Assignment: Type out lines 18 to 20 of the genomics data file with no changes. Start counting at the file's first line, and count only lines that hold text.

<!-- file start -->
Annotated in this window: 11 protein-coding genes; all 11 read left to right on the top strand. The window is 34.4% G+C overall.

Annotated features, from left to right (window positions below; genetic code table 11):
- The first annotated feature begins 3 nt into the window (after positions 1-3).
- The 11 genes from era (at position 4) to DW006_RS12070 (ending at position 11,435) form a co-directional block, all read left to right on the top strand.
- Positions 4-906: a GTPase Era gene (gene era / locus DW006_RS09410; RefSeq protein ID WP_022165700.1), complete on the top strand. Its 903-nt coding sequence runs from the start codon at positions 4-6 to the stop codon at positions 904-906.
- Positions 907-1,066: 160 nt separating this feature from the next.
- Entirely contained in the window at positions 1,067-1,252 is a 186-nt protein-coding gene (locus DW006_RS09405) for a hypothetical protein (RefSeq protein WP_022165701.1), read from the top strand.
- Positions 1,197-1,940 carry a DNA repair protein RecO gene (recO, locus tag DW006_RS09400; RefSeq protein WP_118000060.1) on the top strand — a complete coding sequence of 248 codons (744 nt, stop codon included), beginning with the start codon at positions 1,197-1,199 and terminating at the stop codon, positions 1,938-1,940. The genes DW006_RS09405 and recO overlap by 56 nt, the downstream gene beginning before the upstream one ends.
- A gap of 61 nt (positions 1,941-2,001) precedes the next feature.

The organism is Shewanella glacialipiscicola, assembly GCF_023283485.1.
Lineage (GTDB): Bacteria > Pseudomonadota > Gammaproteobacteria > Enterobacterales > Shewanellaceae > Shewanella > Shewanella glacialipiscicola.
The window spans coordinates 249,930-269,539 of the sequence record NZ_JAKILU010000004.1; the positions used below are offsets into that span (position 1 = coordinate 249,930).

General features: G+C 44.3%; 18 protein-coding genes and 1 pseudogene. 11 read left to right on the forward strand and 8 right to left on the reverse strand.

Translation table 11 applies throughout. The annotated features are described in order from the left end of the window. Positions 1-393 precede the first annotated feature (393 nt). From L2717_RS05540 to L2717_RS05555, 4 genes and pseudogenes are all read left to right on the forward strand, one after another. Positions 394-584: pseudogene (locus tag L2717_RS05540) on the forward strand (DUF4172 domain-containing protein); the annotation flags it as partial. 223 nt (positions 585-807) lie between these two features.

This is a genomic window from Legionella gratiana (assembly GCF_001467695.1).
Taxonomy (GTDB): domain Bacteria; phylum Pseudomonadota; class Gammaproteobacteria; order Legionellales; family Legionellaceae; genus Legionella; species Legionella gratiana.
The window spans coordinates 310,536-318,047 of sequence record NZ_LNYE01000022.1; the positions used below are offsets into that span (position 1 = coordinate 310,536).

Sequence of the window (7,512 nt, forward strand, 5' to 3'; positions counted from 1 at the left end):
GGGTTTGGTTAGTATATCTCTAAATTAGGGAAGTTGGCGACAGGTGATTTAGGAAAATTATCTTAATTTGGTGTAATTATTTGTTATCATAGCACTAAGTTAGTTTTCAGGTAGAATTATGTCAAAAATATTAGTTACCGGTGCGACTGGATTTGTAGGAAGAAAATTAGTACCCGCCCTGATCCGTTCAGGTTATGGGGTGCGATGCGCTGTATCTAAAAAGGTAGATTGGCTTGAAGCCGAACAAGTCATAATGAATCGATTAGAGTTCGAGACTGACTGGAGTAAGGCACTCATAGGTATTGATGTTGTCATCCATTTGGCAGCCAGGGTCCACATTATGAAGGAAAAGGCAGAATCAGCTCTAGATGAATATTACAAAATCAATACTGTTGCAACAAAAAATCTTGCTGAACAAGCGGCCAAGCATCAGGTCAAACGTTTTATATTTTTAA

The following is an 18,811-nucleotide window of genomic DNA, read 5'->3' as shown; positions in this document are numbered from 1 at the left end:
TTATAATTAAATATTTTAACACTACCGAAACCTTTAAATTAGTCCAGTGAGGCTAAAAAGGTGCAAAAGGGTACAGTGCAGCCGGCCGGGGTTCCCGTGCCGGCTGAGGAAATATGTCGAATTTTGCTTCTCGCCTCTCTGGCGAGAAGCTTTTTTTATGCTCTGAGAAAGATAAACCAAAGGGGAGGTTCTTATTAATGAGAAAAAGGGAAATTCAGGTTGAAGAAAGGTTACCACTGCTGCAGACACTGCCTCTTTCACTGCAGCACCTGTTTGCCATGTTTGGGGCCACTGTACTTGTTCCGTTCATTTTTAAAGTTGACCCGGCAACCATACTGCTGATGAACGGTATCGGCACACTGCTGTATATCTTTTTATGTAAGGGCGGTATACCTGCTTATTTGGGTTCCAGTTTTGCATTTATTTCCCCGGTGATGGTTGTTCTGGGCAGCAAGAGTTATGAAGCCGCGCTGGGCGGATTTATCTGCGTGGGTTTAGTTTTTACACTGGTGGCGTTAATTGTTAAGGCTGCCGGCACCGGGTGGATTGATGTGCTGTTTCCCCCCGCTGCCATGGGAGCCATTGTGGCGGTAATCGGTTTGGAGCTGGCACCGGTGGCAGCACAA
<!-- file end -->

Sequence of the window (7,512 nt, forward strand, 5' to 3'; positions counted from 1 at the left end):
GGGTTTGGTTAGTATATCTCTAAATTAGGGAAGTTGGCGACAGGTGATTTAGGAAAATTATCTTAATTTGGTGTAATTATTTGTTATCATAGCACTAAGTTAGTTTTCAGGTAGAATTATGTCAAAAATATTAGTTACCGGTGCGACTGGATTTGTAGGAAGAAAATTAGTACCCGCCCTGATCCGTTCAGGTTATGGGGTGCGATGCGCTGTATCTAAAAAGGTAGATTGGCTTGAAGCCGAACAAGTCATAATGAATCGATTAGAGTTCGAGACTGACTGGAGTAAGGCACTCATAGGTATTGATGTTGTCATCCATTTGGCAGCCAGGGTCCACATTATGAAGGAAAAGGCAGAATCAGCTCTAGATGAATATTACAAAATCAATACTGTTGCAACAAAAAATCTTGCTGAACAAGCGGCCAAGCATCAGGTCAAACGTTTTATATTTTTAA

The following is an 18,811-nucleotide window of genomic DNA, read 5'->3' as shown; positions in this document are numbered from 1 at the left end: